|Volume 7, Number 7
December 5, 2018The Group of Twenty (G20) nations’ Buenos Aires Leaders’ Declaration signals that international financial policymakers will be evaluating the effects of post-global financial crisis regulatory reforms such as Basel III and will only propose new rules as necessary to address emerging risks. The G20 issued the Leaders’ Declaration on December 1st at the conclusion of the G20 Leaders’ Buenos Aires Summit.The G20 Leaders’ Declaration committed international standard-setting bodies such as the Financial Stability Board, the Basel Committee on Banking Supervision and the Financial Action Task Force to evaluate whether their post-crisis financial reforms have had unintended negative consequences. The Declaration also stated that new international rules, if needed, should be limited to addressing emerging risks such as evolving cyber-security threats. The G20 Leaders, however, endorsed continued implementation of the post-crisis financial reform agenda with limited “fragmentation” from jurisdiction-to-jurisdiction, indicating that future regulatory burden reductions are likely to be top-down reforms achieved at the international level.
The G20 Leaders’ Declaration also endorsed international efforts to regulate financial technology companies and shadow banks, endorsed the Financial Action Task Force’s efforts to regulate crypto-assets such as bitcoin under anti-money laundering/countering the financing of terrorism (AML/CFT) rules, and endorsed the continued implementation of the Organisation for Economic Co-operation and Development’s Common Reporting Standard on the international exchange of financial account information.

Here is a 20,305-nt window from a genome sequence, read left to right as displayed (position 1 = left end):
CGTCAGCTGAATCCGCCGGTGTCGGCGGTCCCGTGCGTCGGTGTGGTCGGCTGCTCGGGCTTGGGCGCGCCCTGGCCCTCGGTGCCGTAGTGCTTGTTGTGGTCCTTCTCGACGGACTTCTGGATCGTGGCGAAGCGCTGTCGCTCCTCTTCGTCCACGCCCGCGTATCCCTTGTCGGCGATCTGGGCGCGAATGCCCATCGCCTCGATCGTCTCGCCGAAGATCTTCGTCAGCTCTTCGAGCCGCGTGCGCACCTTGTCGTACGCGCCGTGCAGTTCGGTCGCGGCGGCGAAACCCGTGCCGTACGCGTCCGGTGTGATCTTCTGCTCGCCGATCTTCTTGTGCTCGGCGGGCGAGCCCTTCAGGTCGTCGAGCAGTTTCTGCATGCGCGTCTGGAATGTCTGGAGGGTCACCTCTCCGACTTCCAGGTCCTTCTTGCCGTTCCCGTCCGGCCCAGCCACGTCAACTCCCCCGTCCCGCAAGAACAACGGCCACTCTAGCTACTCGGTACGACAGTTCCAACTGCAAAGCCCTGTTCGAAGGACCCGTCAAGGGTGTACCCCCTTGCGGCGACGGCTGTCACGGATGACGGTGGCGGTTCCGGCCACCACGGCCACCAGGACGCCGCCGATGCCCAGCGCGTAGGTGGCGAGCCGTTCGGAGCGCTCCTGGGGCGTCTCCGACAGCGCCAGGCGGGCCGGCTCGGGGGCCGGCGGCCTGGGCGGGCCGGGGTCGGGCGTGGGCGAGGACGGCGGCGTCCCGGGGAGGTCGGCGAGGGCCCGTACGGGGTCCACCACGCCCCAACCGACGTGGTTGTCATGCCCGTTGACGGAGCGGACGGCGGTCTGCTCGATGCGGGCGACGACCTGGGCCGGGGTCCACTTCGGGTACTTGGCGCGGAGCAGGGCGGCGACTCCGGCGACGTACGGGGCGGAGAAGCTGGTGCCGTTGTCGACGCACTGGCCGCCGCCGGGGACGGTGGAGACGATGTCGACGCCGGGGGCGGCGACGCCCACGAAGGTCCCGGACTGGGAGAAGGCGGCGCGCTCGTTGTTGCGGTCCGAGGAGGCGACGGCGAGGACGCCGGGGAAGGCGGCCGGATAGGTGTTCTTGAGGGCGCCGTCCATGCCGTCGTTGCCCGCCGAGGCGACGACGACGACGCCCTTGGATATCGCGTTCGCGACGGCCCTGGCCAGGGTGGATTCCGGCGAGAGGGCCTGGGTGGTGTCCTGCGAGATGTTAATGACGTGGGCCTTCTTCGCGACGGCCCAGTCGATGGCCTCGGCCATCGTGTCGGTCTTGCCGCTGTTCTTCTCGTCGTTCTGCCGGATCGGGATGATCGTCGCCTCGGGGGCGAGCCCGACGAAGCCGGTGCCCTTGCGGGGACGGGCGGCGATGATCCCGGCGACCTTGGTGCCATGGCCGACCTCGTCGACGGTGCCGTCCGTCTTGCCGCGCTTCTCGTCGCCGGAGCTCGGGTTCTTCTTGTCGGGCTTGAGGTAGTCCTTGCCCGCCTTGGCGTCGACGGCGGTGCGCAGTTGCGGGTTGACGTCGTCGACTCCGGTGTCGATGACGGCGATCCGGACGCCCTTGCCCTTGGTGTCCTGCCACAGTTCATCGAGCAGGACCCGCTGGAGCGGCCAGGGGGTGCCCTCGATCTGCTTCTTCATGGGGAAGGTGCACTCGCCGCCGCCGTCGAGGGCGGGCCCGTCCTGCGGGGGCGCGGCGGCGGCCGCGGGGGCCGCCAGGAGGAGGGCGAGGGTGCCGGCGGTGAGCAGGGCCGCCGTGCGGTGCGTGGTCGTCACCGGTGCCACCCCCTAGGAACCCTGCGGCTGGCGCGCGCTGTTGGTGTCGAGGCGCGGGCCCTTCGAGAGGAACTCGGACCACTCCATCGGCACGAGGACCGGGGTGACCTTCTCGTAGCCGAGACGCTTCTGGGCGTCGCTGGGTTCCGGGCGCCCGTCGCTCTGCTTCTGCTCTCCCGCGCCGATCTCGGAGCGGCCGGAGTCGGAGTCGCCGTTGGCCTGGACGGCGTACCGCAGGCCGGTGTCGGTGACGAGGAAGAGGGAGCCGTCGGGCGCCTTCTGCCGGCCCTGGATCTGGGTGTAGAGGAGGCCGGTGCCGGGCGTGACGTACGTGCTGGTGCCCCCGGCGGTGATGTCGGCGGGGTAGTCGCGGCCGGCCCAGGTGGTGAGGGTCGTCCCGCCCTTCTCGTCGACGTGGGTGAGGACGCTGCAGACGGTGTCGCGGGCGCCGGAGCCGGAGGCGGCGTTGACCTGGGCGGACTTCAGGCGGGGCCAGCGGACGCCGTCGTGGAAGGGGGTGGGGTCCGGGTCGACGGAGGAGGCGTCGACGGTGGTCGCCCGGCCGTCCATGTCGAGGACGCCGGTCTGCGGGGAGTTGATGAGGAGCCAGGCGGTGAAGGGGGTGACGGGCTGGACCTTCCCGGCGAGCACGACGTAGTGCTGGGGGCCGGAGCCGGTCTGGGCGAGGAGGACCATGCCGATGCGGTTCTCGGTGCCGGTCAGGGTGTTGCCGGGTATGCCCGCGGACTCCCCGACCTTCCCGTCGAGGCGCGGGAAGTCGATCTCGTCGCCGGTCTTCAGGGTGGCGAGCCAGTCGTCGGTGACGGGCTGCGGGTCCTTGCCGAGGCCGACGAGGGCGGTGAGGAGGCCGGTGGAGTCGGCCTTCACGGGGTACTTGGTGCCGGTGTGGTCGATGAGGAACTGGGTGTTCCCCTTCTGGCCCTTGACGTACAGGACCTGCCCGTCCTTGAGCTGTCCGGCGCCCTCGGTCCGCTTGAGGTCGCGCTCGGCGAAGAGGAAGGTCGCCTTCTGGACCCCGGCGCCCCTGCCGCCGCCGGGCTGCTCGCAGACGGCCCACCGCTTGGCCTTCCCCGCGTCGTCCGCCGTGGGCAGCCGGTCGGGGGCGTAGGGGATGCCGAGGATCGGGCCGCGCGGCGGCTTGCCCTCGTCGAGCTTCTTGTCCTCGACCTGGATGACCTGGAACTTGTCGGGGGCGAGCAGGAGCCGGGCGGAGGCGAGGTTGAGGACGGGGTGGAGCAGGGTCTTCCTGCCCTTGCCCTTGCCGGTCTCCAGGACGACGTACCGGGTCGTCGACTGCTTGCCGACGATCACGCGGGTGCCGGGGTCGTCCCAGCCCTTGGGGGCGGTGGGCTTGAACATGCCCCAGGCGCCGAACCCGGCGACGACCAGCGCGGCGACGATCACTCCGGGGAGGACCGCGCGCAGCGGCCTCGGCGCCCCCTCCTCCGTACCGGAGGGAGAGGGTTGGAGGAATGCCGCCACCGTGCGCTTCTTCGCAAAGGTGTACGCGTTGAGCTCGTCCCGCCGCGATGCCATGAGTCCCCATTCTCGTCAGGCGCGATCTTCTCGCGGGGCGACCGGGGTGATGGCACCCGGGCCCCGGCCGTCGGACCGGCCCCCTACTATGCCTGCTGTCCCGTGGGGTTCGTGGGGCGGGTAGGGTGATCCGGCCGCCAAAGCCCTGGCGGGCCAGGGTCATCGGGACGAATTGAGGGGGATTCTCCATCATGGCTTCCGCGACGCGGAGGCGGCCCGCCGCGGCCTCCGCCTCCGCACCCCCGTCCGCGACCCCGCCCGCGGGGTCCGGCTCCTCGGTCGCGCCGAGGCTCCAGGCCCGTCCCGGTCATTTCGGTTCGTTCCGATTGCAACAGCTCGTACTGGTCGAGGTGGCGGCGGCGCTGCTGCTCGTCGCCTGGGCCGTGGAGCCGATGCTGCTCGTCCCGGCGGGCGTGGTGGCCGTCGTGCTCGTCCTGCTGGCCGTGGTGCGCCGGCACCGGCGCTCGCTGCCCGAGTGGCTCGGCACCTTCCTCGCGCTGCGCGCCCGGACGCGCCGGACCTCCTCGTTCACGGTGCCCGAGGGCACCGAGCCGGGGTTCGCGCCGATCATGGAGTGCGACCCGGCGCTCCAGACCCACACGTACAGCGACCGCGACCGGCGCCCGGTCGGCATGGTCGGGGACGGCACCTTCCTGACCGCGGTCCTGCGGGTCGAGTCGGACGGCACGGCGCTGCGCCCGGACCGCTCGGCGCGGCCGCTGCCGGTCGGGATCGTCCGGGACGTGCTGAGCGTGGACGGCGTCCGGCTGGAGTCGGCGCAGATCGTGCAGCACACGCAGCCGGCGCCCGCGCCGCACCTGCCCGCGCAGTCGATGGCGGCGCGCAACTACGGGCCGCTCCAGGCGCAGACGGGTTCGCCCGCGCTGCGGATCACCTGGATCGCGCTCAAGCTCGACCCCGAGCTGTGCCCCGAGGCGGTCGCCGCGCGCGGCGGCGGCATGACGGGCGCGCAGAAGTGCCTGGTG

Advocacy Outlook: G20, FSB Moves Herald Era of Evidence-Based Deregulation
Recent G20 and Financial Stability Board (FSB) policy statements as well as the appointment of Randal Quarles as the new FSB Chair effective December 1st indicate that international financial policymakers are willing to reduce regulatory burdens on financial institutions when the evidence shows that financial rules are having unintended negative consequences on industry or consumers.
In a report and letter presented at the recent G20 Leaders’ Buenos Aires Summit, the FSB stated that it is pivoting from creating new rules to evaluating existing financial rules’ effectiveness and adjusting them when “material negative consequences” or emerging risks are identified. Relatedly, the G20 Leaders’ Declaration instructed international standard-setting bodies including the FSB to evaluate the effects of their post-crisis financial reforms, and the FSB on November 27th issued new guidelines to increase its transparency and standardize its public consultation process.
It will be up to Mr. Quarles, who is viewed as a proponent of deregulation and also serves as the Vice Chairman for Supervision at the US Federal Reserve Board of Governors, to implement the FSB’s new policy direction and public accountability procedures. Mr. Quarles has led recent efforts at the Fed to limit stress testing compliance burdens and to reduce Basel III leverage ratio requirements for both large banks and community banks.
Pro-regulatory forces remain in the FSB’s leadership, however, such as new FSB Vice Chair Klaas Knot, President of De Nederlandsche Bank. Mr. Knot opposes “rolling back” the post-crisis financial reforms and his selection as FSB Vice Chair indicates that successful deregulatory initiatives at the international level will indeed need to be evidence-based.
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